Management of Transverse Problems (Posterior Crossbites)

Management
of Transverse Problems
(Posterior Crossbites)

Moyers1 defines posterior crossbite as a term used to indicate an abnormal buccolingual (labiolingual) relationship of the teeth. In other words, it is a deviation from ideal occlusion in the transverse plane of space in posterior segments. This anomaly can occur between one single posterior tooth or a group of teeth, unilaterally or bilaterally; it can be dental, skeletal, or a combination of both, and it can result from various combinations of transverse malrelationships between the maxillary or mandibular dental arch.

Posterior crossbites are not self-correcting (except some during the primary dentition caused by premature contacts) and in some situations worsen during later stages of the dentition; therefore, they warrant early detection and intervention. This chapter discusses the characteristics and management of posterior crossbites, especially those accompanied by mandibular shift.

Morphologic Characteristics

Posterior crossbite is one of the most prevalent malocclusions in the primary and early mixed dentitions, with a reported incidence of 7% to 23%.2 Posterior crossbite is usually accompanied by a mandibular shift from rest to occlusion, also known as forced occlusion, causing midline deviation. The most common form of posterior crossbite is a unilateral presentation with a functional shift of the mandible toward the crossbite side.3 Posterior crossbite during the primary or early mixed dentition is usually due to a slight bilateral constriction of the maxillary arch, which, because of the functional shift to one side, looks unilateral. According to Kutin and Hawes,4 the prevalence of functional crossbite is 8.4% during the primary dentition stage and drops to 7.2% during the mixed dentition stage. This reduction can be the result of self-grinding of premature contacts.

Reports indicate that posterior crossbites are very seldom self-correcting; delayed treatment and asymmetric muscle strain on orofacial structures can have adverse effects on the temporomandibular joint and masticatory system and cause skeletal growth changes.5,6 Tomographic studies have shown that the asymmetric position of the condyle within the fossa in children with unilateral crossbite is restored after early treatment.57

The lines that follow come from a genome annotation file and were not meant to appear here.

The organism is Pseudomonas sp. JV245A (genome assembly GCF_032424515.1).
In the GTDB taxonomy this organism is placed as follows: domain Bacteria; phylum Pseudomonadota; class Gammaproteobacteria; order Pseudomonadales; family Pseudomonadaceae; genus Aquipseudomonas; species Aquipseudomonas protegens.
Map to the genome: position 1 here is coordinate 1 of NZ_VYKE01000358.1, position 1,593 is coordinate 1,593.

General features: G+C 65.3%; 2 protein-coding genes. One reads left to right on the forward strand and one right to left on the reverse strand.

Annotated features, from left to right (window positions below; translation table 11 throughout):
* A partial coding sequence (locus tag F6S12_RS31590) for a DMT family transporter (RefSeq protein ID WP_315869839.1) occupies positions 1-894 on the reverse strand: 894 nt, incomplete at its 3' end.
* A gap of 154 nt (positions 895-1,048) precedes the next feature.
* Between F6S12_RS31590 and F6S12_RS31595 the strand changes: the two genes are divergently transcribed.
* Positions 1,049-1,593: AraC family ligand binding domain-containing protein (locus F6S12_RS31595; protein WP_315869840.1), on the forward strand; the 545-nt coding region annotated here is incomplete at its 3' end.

Maxillary arch constriction, which is usually present in children with this condition, produces insufficient maxillary arch width, causing anterior crowding and sometimes canine impaction. Early treatment is advised to create an environment suitable for normalizing occlusal development.1,4,8,9

Etiology

Several theories concerning the etiology of posterior crossbite have been proposed. This anomaly has been associated with hereditary or congenital conditions, such as congenital developmental anomalies (cleft palate or asymmetric growth of the maxilla or the mandible), as well as some pathologic conditions, such as arthritis, acromegaly, muscular dystrophy, condylar hypoplasia or hyperplasia, and osteochondroma.911 Posterior crossbite has also been attributed to local factors such as premature loss or prolonged retention of primary teeth, crowding, and abnormalities in eruption sequence.

A review of the literature revealed that most investigators1215 agree that the following are the most common causes of posterior crossbite:

• Digit or pacifier sucking habits

• Impaired nasal breathing

• Atypical swallowing patterns

• Low tongue position

• Combination of factors

In general, in posterior crossbite, skeletal, muscular, or dental factors or a combination of these might be involved under the influence of genetic, congenital, environmental, functional, or habitual origins.

Allen et al16 evaluated the skeletal contribution to posterior crossbite and found that the two variables often associated with the anomaly were a smaller ratio of maxillary to mandibular intermolar dental width and a greater lower facial height. A small maxillomandibular width ratio may arise from genetic or environmental factors.